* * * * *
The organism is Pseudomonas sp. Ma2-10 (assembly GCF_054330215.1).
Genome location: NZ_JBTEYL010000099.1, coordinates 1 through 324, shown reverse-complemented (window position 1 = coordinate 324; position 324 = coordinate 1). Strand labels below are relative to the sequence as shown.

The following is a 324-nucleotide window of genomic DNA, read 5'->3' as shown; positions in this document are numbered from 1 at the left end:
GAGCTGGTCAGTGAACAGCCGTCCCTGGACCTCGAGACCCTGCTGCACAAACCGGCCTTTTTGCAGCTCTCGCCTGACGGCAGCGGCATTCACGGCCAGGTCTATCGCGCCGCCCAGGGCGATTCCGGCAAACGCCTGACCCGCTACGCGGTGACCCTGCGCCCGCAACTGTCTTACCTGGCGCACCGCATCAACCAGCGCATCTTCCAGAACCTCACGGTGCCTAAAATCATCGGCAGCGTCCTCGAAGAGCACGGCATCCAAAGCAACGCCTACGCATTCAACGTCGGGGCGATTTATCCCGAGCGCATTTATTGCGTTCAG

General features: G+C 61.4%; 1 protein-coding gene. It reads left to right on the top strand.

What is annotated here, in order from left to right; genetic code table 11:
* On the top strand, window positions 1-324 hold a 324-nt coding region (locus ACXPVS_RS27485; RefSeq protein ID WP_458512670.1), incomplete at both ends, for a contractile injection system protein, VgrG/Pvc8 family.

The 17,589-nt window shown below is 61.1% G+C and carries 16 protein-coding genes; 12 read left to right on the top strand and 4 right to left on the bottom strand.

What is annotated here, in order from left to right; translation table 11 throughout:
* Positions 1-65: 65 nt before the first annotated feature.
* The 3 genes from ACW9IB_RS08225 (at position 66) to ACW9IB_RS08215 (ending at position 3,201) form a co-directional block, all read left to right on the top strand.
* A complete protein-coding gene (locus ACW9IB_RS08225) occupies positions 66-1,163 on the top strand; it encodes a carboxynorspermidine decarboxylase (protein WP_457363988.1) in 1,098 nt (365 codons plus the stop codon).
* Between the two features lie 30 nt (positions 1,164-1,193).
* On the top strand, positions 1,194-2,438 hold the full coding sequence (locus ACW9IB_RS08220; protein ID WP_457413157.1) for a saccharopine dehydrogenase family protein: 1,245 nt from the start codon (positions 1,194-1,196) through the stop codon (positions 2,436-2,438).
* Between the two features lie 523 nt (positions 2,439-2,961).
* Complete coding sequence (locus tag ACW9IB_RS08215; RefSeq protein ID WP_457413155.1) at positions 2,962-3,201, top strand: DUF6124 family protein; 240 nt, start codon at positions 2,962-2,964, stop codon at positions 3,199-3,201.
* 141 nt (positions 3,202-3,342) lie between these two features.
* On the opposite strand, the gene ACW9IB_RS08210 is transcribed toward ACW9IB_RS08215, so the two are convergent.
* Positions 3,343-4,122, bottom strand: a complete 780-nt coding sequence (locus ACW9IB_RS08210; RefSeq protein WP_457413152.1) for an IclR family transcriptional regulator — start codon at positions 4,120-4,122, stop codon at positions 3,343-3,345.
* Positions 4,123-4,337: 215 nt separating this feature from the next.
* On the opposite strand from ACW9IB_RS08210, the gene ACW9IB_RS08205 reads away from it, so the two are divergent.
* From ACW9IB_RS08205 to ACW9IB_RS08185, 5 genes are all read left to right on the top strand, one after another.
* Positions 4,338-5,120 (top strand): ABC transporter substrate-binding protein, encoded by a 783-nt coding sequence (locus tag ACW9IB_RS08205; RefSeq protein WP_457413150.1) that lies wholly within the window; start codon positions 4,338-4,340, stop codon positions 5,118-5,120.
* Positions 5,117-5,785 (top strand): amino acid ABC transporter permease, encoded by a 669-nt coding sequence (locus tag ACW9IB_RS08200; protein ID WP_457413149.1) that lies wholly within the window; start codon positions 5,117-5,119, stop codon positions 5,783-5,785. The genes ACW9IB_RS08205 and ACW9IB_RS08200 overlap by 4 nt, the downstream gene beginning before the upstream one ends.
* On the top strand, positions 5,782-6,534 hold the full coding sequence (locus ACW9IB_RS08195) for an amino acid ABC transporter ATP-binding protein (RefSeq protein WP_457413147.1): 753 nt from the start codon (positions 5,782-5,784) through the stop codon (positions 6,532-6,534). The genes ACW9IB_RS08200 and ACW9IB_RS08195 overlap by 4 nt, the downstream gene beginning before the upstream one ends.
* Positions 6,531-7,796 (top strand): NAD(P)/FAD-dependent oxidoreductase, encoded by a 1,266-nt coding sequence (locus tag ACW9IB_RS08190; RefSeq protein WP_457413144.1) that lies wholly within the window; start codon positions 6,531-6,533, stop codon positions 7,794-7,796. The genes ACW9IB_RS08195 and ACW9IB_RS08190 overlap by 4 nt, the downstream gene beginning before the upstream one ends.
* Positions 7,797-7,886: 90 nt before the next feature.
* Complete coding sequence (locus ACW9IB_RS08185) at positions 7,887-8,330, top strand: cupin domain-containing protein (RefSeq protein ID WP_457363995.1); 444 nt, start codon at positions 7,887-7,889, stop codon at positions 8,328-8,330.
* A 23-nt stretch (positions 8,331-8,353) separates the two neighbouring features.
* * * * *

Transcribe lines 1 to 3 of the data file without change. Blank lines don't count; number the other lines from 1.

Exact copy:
The organism is Pseudomonas sp. Ma2-10 (assembly GCF_054330215.1).
Genome location: NZ_JBTEYL010000099.1, coordinates 1 through 324, shown reverse-complemented (window position 1 = coordinate 324; position 324 = coordinate 1). Strand labels below are relative to the sequence as shown.

The following is a 324-nucleotide window of genomic DNA, read 5'->3' as shown; positions in this document are numbered from 1 at the left end: